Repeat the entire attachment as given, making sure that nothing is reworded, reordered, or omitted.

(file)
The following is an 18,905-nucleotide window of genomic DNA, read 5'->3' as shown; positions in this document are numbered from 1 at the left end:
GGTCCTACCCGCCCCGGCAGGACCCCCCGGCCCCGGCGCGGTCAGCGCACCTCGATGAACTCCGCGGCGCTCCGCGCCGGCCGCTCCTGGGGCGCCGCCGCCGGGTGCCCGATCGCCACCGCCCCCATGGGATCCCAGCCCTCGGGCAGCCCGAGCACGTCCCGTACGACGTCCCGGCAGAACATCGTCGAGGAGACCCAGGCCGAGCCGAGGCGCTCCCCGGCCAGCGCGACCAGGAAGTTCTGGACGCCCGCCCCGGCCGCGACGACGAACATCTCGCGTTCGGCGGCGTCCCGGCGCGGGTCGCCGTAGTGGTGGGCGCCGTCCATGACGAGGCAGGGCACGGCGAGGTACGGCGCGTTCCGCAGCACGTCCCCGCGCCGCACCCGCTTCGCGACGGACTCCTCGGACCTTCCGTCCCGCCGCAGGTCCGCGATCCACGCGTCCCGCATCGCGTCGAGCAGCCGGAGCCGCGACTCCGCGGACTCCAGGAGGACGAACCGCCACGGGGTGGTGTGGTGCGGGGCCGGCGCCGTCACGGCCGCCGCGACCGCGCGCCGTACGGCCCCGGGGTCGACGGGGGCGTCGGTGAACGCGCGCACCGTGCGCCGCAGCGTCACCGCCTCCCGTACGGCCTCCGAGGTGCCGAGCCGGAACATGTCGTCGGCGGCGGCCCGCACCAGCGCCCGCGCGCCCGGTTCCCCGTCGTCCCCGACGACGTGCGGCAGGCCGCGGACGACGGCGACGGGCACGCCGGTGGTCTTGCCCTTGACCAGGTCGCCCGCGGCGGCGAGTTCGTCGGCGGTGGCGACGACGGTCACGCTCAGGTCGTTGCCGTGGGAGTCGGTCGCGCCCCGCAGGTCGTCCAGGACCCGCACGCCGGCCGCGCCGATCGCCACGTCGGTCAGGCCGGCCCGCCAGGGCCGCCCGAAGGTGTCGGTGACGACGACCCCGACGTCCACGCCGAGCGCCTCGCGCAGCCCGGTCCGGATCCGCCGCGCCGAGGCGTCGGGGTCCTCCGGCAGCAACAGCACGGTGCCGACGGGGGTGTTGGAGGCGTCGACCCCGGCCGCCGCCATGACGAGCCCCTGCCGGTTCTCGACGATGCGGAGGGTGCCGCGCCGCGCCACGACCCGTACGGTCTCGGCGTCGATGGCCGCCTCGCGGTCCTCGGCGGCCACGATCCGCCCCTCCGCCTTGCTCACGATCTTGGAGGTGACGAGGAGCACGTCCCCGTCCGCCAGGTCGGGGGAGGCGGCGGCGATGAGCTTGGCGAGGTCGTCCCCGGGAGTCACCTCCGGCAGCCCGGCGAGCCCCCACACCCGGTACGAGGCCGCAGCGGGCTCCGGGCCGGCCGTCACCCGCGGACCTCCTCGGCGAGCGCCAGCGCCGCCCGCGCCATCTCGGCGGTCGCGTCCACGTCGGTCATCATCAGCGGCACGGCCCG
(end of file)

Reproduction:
The following is an 18,905-nucleotide window of genomic DNA, read 5'->3' as shown; positions in this document are numbered from 1 at the left end:
GGTCCTACCCGCCCCGGCAGGACCCCCCGGCCCCGGCGCGGTCAGCGCACCTCGATGAACTCCGCGGCGCTCCGCGCCGGCCGCTCCTGGGGCGCCGCCGCCGGGTGCCCGATCGCCACCGCCCCCATGGGATCCCAGCCCTCGGGCAGCCCGAGCACGTCCCGTACGACGTCCCGGCAGAACATCGTCGAGGAGACCCAGGCCGAGCCGAGGCGCTCCCCGGCCAGCGCGACCAGGAAGTTCTGGACGCCCGCCCCGGCCGCGACGACGAACATCTCGCGTTCGGCGGCGTCCCGGCGCGGGTCGCCGTAGTGGTGGGCGCCGTCCATGACGAGGCAGGGCACGGCGAGGTACGGCGCGTTCCGCAGCACGTCCCCGCGCCGCACCCGCTTCGCGACGGACTCCTCGGACCTTCCGTCCCGCCGCAGGTCCGCGATCCACGCGTCCCGCATCGCGTCGAGCAGCCGGAGCCGCGACTCCGCGGACTCCAGGAGGACGAACCGCCACGGGGTGGTGTGGTGCGGGGCCGGCGCCGTCACGGCCGCCGCGACCGCGCGCCGTACGGCCCCGGGGTCGACGGGGGCGTCGGTGAACGCGCGCACCGTGCGCCGCAGCGTCACCGCCTCCCGTACGGCCTCCGAGGTGCCGAGCCGGAACATGTCGTCGGCGGCGGCCCGCACCAGCGCCCGCGCGCCCGGTTCCCCGTCGTCCCCGACGACGTGCGGCAGGCCGCGGACGACGGCGACGGGCACGCCGGTGGTCTTGCCCTTGACCAGGTCGCCCGCGGCGGCGAGTTCGTCGGCGGTGGCGACGACGGTCACGCTCAGGTCGTTGCCGTGGGAGTCGGTCGCGCCCCGCAGGTCGTCCAGGACCCGCACGCCGGCCGCGCCGATCGCCACGTCGGTCAGGCCGGCCCGCCAGGGCCGCCCGAAGGTGTCGGTGACGACGACCCCGACGTCCACGCCGAGCGCCTCGCGCAGCCCGGTCCGGATCCGCCGCGCCGAGGCGTCGGGGTCCTCCGGCAGCAACAGCACGGTGCCGACGGGGGTGTTGGAGGCGTCGACCCCGGCCGCCGCCATGACGAGCCCCTGCCGGTTCTCGACGATGCGGAGGGTGCCGCGCCGCGCCACGACCCGTACGGTCTCGGCGTCGATGGCCGCCTCGCGGTCCTCGGCGGCCACGATCCGCCCCTCCGCCTTGCTCACGATCTTGGAGGTGACGAGGAGCACGTCCCCGTCCGCCAGGTCGGGGGAGGCGGCGGCGATGAGCTTGGCGAGGTCGTCCCCGGGAGTCACCTCCGGCAGCCCGGCGAGCCCCCACACCCGGTACGAGGCCGCAGCGGGCTCCGGGCCGGCCGTCACCCGCGGACCTCCTCGGCGAGCGCCAGCGCCGCCCGCGCCATCTCGGCGGTCGCGTCCACGTCGGTCATCATCAGCGGCACGGCCCG